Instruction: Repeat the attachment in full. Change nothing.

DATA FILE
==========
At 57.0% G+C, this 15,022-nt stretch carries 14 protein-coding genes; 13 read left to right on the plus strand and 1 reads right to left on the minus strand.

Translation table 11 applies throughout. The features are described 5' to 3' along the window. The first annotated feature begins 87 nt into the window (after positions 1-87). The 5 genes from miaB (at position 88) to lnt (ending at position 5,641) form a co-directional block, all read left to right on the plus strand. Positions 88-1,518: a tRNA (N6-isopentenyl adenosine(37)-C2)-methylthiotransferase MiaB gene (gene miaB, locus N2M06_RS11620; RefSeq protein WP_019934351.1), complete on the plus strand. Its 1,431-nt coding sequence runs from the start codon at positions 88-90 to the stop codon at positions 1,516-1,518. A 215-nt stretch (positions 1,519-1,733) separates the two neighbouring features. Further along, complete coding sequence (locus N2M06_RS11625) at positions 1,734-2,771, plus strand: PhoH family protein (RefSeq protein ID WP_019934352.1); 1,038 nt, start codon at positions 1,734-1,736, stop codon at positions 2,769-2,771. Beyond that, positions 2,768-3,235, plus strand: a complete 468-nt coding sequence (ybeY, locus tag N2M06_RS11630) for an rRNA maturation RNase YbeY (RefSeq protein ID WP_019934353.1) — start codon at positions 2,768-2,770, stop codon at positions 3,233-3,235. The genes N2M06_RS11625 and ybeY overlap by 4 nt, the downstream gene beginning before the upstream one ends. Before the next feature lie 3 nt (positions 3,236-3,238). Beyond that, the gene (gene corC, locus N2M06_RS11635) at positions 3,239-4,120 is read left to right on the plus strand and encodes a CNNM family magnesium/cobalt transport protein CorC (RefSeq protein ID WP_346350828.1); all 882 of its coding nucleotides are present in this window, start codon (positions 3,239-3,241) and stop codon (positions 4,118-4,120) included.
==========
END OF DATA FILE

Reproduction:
At 57.0% G+C, this 15,022-nt stretch carries 14 protein-coding genes; 13 read left to right on the plus strand and 1 reads right to left on the minus strand.

Translation table 11 applies throughout. The features are described 5' to 3' along the window. The first annotated feature begins 87 nt into the window (after positions 1-87). The 5 genes from miaB (at position 88) to lnt (ending at position 5,641) form a co-directional block, all read left to right on the plus strand. Positions 88-1,518: a tRNA (N6-isopentenyl adenosine(37)-C2)-methylthiotransferase MiaB gene (gene miaB, locus N2M06_RS11620; RefSeq protein WP_019934351.1), complete on the plus strand. Its 1,431-nt coding sequence runs from the start codon at positions 88-90 to the stop codon at positions 1,516-1,518. A 215-nt stretch (positions 1,519-1,733) separates the two neighbouring features. Further along, complete coding sequence (locus N2M06_RS11625) at positions 1,734-2,771, plus strand: PhoH family protein (RefSeq protein ID WP_019934352.1); 1,038 nt, start codon at positions 1,734-1,736, stop codon at positions 2,769-2,771. Beyond that, positions 2,768-3,235, plus strand: a complete 468-nt coding sequence (ybeY, locus tag N2M06_RS11630) for an rRNA maturation RNase YbeY (RefSeq protein ID WP_019934353.1) — start codon at positions 2,768-2,770, stop codon at positions 3,233-3,235. The genes N2M06_RS11625 and ybeY overlap by 4 nt, the downstream gene beginning before the upstream one ends. Before the next feature lie 3 nt (positions 3,236-3,238). Beyond that, the gene (gene corC, locus N2M06_RS11635) at positions 3,239-4,120 is read left to right on the plus strand and encodes a CNNM family magnesium/cobalt transport protein CorC (RefSeq protein ID WP_346350828.1); all 882 of its coding nucleotides are present in this window, start codon (positions 3,239-3,241) and stop codon (positions 4,118-4,120) included.